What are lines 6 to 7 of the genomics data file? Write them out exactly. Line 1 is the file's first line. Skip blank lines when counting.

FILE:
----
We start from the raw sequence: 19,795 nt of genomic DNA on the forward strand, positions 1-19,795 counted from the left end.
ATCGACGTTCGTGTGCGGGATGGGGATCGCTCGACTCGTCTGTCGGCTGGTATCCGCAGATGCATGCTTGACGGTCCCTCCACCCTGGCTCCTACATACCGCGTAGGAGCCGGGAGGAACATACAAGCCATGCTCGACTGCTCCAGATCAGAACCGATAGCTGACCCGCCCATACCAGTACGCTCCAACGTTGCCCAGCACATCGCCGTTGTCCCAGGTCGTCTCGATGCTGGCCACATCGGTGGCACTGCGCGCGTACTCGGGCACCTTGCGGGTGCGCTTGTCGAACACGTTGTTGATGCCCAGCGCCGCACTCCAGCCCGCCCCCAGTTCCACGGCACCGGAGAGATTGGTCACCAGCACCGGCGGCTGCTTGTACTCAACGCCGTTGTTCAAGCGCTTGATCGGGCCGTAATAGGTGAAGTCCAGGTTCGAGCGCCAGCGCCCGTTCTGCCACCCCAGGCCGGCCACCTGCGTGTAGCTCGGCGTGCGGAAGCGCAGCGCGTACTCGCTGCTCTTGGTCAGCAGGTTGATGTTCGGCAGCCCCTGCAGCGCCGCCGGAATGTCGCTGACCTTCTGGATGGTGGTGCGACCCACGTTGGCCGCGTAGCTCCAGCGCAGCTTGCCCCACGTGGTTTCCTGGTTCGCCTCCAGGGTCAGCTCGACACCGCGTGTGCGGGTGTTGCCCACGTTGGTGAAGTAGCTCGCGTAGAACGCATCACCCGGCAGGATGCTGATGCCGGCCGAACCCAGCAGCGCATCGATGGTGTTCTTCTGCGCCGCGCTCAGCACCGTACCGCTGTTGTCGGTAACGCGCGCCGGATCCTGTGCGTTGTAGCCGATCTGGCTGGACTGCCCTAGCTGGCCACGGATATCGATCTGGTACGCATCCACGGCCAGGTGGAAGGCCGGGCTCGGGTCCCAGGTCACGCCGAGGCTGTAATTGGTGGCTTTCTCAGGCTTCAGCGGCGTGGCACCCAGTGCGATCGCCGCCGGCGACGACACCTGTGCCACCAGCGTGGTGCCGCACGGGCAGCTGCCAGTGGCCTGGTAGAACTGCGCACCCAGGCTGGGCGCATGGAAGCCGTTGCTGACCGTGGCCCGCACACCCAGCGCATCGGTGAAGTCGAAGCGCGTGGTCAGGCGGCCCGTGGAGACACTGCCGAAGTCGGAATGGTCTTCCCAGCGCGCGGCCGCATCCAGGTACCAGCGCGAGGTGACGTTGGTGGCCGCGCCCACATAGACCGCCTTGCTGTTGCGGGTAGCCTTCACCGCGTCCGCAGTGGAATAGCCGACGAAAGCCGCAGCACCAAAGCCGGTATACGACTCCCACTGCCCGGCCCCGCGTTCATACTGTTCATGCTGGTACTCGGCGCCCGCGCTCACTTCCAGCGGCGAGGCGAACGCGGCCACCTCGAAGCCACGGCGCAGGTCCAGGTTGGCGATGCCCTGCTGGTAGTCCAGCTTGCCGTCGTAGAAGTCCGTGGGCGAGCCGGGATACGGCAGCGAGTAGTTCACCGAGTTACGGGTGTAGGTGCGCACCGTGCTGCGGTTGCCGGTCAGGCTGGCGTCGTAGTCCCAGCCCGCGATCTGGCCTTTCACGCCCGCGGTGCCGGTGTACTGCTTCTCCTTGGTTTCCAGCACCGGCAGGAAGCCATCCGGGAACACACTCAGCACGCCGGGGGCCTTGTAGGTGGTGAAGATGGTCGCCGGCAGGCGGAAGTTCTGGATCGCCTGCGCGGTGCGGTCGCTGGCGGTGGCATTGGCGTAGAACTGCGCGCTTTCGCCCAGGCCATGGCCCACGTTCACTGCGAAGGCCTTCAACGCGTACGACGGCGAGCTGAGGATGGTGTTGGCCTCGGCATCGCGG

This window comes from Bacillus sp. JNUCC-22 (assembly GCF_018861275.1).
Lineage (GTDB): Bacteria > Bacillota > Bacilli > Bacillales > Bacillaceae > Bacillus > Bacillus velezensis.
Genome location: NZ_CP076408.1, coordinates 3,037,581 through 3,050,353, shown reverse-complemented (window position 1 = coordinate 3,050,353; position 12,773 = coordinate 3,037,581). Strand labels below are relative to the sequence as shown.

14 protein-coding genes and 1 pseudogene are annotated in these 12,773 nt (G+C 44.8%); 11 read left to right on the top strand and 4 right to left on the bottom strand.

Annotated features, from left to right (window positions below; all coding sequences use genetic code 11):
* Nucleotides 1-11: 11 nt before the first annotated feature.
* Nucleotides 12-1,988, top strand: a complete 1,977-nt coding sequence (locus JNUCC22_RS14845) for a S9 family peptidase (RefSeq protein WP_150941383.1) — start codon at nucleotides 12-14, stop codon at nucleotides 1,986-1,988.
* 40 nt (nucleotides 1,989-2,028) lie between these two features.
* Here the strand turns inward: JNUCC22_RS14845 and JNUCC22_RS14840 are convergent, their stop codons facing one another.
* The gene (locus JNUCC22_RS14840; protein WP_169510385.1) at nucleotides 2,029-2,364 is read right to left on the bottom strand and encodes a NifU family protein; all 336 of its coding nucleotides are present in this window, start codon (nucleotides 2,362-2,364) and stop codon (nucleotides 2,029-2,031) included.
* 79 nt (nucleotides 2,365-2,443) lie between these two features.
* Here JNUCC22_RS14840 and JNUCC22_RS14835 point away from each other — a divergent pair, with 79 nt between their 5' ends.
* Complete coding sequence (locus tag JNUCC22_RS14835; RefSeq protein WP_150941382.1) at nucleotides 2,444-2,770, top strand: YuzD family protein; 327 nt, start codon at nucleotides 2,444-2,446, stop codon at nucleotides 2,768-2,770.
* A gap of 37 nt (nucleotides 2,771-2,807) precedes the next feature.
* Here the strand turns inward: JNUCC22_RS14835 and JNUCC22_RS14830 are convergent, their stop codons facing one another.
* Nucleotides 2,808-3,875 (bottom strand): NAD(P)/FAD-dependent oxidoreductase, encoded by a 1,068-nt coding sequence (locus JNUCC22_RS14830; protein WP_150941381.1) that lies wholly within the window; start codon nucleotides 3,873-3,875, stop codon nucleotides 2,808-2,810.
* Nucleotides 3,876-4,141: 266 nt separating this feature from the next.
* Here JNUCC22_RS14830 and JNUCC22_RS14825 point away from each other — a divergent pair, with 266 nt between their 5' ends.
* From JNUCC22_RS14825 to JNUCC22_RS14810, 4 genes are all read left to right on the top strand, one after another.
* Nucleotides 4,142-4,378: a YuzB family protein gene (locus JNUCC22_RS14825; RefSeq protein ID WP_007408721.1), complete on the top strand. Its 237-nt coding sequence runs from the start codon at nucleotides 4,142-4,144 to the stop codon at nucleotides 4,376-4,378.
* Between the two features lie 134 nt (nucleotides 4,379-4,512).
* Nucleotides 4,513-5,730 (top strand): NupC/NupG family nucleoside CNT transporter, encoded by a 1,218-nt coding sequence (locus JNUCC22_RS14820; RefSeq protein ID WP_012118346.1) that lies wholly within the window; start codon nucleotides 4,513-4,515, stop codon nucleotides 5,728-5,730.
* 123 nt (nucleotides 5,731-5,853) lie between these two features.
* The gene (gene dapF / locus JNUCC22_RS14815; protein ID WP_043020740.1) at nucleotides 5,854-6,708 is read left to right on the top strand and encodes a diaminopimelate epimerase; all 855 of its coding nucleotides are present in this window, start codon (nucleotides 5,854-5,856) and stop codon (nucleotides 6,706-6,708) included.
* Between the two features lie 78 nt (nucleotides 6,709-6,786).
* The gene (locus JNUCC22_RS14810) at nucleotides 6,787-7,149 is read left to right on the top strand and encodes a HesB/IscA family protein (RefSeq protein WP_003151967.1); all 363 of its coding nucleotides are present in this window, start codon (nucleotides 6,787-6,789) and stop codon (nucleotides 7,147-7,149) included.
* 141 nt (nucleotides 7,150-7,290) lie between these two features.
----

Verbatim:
14 protein-coding genes and 1 pseudogene are annotated in these 12,773 nt (G+C 44.8%); 11 read left to right on the top strand and 4 right to left on the bottom strand.

Annotated features, from left to right (window positions below; all coding sequences use genetic code 11):